Atatürk Cultural Center (AKM), one of the central landmarks of Istanbul, is reopening after 13 years, 4 months, and 28 days. AKM was closed on May 31, 2008, for ‘refurbishment,’ and was demolished in 2018, after being left to rot for a long time, and then the reconstruction started.

During the time that AKM was closed, there have been talks on the name of Atatürk Cultural Centre, and it was implied that it might be changed. President Recep Tayyip Erdoğan made contradictory statements about the name; On February 26, he said “I don't call Atatürk Cultural Center anymore” and used the term “Opera Building”, for the building. On March 24, he indicated that the name will be changed, saying, “Formerly AKM, that is, Atatürk Cultural Center, is about to be finished…”. On April 7, Erdogan said unequivocally and clearly, “I hope we will open the new Atatürk Cultural Center on October 29,” and ended the discussion he had started. Erdoğan uses the name Atatürk Cultural Center in his recent statements as well.


Atatürk Cultural Center, which took 23 years to build, 8 years to build after the fire, and 13 years to rebuild, spent 44 years of its 80-year history either under construction or closed. The foundation of AKM was laid on October 29, 1946, after WWII ended. It was announced that the building, which costs 8 million Turkish Liras, would be put into service in 1953. The construction took a long time when the Istanbul Municipality fell short of budget. Architect Hayati Tabanlıoğlu took over the construction of AKM in 1956, whose project was modified three times, and it was opened on April 12, 1969, as a versatile cultural center including cinema, concert hall, and art gallery.

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AKM, opening after a construction process lasting 23 years, burned down on November 27, 1970, while Arthur Miller's The Crucible was being staged. The roof of AKM was collapsed and the building was severely damaged from the fire. After waiting for 8 years to be renovated, architect Hayati Tabanlıoğlu’s project was completed on October 6, 1978, and the building was opened as Atatürk Cultural Center (AKM). AKM had been at the center of Istanbul’s cultural life, and it was declared an “Urban Protected Area” and “Registered Cultural Heritage” on November 1, 1999.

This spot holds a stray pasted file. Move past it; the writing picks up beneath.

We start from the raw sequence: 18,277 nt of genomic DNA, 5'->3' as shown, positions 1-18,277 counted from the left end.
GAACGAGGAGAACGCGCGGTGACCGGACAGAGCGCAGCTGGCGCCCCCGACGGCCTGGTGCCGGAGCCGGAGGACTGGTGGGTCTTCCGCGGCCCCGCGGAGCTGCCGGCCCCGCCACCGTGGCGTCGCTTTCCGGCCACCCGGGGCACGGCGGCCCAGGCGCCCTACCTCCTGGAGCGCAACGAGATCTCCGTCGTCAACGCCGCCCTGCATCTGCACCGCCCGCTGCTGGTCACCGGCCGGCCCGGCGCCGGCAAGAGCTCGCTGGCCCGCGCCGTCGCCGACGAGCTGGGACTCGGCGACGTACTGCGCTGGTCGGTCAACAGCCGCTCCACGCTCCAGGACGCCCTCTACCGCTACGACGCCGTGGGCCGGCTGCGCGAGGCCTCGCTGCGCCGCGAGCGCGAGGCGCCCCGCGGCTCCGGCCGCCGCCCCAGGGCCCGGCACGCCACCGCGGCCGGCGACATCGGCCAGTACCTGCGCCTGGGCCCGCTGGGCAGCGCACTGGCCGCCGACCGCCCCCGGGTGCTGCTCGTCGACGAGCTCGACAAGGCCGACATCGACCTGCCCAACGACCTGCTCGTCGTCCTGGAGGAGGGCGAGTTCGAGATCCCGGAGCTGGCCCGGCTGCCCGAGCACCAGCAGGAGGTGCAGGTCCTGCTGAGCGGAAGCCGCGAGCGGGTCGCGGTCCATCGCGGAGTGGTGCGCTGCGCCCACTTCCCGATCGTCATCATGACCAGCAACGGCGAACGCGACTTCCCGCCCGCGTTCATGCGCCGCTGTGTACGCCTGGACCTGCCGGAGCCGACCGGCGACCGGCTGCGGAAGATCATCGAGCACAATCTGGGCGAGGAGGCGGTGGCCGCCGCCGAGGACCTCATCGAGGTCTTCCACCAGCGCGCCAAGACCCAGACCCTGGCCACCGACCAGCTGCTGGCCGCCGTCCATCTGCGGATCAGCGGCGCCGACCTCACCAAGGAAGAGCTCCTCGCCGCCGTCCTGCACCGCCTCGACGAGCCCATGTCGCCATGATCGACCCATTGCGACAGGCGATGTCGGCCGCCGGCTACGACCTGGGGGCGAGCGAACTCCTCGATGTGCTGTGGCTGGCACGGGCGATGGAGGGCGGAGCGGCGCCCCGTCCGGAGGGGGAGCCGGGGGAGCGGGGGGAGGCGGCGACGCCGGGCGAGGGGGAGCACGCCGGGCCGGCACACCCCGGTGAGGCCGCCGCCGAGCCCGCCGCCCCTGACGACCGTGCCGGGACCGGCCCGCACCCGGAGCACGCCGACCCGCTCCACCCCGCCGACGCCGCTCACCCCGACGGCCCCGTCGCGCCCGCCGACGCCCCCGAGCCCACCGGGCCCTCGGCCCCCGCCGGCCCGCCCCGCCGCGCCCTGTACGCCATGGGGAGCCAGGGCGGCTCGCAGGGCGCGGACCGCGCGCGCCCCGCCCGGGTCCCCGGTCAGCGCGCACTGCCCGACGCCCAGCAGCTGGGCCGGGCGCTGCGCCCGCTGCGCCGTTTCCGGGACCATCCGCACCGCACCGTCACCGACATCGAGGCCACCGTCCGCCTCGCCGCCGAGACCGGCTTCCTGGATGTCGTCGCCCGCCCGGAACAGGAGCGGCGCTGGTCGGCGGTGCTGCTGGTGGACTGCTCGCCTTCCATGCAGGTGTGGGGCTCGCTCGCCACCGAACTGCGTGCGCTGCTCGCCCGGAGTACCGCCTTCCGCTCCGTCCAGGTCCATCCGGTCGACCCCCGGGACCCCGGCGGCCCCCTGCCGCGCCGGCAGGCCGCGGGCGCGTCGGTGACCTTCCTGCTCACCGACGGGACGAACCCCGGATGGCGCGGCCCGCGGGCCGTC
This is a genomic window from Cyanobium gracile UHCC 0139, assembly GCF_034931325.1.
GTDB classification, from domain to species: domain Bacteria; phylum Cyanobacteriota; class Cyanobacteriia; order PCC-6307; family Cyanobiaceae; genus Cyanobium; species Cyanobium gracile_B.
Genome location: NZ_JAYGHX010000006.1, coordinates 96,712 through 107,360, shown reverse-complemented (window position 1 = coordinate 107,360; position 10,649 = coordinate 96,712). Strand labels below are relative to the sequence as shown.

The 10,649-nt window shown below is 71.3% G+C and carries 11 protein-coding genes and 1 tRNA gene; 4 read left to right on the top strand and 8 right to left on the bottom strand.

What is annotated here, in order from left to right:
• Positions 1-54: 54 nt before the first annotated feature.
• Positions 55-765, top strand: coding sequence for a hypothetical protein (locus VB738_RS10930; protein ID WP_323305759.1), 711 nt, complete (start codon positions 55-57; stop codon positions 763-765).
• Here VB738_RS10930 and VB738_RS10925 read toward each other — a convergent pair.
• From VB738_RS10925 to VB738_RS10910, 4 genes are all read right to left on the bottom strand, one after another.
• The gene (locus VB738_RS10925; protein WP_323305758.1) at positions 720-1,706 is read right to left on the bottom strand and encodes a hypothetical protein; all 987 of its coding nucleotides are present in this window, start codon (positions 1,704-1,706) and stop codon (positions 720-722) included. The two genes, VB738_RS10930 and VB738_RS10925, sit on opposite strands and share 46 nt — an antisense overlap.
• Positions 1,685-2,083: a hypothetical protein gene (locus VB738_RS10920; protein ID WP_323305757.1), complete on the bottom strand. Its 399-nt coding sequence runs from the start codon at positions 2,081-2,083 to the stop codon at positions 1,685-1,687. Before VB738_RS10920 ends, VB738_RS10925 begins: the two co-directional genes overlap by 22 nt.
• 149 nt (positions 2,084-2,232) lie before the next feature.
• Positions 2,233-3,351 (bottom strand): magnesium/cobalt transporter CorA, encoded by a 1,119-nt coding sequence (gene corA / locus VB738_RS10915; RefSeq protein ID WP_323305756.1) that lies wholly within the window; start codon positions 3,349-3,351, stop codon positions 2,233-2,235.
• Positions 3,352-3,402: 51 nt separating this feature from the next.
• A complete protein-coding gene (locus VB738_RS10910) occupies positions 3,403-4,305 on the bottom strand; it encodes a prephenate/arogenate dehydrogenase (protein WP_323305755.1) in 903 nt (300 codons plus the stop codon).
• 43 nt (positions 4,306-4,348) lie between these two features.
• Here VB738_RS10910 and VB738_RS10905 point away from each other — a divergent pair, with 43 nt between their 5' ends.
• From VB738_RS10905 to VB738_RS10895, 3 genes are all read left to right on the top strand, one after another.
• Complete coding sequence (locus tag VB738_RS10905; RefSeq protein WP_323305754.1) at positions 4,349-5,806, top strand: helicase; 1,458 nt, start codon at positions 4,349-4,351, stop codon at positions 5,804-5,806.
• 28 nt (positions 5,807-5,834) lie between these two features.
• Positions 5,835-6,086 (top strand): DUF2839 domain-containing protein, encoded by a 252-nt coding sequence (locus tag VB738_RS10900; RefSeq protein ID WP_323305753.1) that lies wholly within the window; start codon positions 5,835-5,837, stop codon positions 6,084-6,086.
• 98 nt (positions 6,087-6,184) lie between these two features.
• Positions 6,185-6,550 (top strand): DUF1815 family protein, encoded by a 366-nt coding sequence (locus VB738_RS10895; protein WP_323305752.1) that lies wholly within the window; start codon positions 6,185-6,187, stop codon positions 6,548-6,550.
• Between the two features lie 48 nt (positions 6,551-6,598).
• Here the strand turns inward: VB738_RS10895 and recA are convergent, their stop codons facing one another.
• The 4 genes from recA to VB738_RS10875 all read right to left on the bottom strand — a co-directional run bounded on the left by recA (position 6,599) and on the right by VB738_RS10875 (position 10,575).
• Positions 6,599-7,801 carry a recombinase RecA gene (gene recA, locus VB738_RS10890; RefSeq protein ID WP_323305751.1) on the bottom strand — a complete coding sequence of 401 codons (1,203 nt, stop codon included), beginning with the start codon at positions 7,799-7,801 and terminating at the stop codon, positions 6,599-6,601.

In 2005, its “demolition” was brought to the agenda by the then Minister of Culture and Tourism Atilla Koç. Thanks to the artists’ objections and reactions, the suggestion to demolish the building was abandoned. However, 3 years later, on May 31, 2008, all activities in Atatürk Cultural Center were terminated, and the Ministry of Culture and Tourism de facto closed the building. In 2009, Hayati Tabanlıoğlu’s son, architect Murat Tabanlıoğlu, was assigned for the restoration.


The building was scheduled to open on October 29, 2013, Republic Day; however, the Ministry of Culture did not comply with this restoration protocol and stopped the construction. 

During the Gezi protests, it became one of the symbols of the resistance. The building, which was left to its fate for a long time, started to be demolished on February 13, 2018. The demolition of the building has begun with the aim of constructing the “New Atatürk Cultural Center”. The foundation of the new AKM was laid by President Recep Tayyip Erdoğan on February 10, 2019.

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